New York Common Pantry

New York Common Pantry (N.Y.C.P.), a 35-year-old program in East Harlem, was one of the first emergency food organizations established in New York City. It works to reduce hunger and food insecurity through programs that help establish long-term independence for those it serves. Its holistic approach begins with the distribution of nutritious, fresh food pantry packages in Choice Pantry, as well as hearty, balanced breakfasts and dinners in the Hot Meals program. Single Stop funding ensures that the program is open 365 days and provides case management services that help visitors gain access to public benefits and entitlements. N.Y.C.P.’s Project Dignity connects homeless visitors to resources. N.Y.C.P.’s Live Healthy! Program teaches children and adults about the importance of a nutritious diet and active living, and it provides them with the skills necessary to make healthier choices for their families.

The River Fund New York

The River Fund New York, a 2014 Robin Hood Hero, was launched 23 years ago as a volunteer organization devoted to “championing the worth” in those who have no voice. From day one, it served as a model for innovative direct-service approaches to combating poverty, and was among the first to help people living with H.I.V./AIDS in New York City. It is the leading poverty frontline center in Queens, helping more than 14,000 families each year with weekly groceries, benefits access and enrollment, and support and education pathways from cradle to college. Post-Hurricane Sandy, it was among the first groups to arrive in the flood zones with emergency food, demonstrating again the value of mobile product-distribution capabilities.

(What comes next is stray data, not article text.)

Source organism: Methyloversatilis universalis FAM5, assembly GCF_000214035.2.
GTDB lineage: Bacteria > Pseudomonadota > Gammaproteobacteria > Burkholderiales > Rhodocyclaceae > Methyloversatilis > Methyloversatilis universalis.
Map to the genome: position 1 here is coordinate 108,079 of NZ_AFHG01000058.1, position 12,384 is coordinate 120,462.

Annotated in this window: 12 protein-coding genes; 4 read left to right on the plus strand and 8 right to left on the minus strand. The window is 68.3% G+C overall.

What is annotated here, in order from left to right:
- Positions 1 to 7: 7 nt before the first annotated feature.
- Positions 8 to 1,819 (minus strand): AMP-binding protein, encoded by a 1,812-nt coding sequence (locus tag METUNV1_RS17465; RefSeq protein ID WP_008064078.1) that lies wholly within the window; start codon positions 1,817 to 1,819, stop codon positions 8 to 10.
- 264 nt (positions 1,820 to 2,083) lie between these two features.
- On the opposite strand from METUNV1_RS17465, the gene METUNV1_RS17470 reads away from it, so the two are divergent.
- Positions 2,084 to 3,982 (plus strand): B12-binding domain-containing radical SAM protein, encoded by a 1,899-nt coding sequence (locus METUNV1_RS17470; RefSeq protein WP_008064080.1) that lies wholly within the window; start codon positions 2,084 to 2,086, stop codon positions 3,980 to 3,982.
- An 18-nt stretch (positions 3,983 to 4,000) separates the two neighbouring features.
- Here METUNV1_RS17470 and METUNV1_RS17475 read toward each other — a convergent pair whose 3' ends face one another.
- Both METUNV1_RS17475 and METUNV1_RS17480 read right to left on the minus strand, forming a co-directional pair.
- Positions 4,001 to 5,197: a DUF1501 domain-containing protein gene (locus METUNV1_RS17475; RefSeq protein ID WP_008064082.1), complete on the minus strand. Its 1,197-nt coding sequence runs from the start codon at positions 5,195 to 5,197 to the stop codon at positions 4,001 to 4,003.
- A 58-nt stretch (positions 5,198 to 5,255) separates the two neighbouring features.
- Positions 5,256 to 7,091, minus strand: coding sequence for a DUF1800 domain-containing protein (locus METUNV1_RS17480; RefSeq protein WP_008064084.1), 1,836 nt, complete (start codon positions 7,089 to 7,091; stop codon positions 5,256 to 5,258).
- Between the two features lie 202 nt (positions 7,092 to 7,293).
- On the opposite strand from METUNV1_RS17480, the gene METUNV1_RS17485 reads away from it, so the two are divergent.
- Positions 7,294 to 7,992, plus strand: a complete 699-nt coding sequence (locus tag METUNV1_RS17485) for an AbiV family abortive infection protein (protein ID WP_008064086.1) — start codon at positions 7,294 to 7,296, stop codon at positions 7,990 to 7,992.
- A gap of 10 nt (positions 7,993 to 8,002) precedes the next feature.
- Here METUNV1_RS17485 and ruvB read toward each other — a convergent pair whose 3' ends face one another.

Community Partners

Benefit Data Trust
City Harvest
Food Bank for New York City
Neighbors Together
New York Common Pantry
Part of The Solution
Project Hospitality
St. John’s Bread & Life Program
The River Fund
West Side Campaign Against Hunger


Max Stone, Chair
Peter F. Borish
Geoffrey Canada
Cecily Carson
Glenn Dubin
Jonathan Harris
Peter Muller
Alex Navab

(includes grants made in Feeds, Counsels, Heals, Shelters and Trains)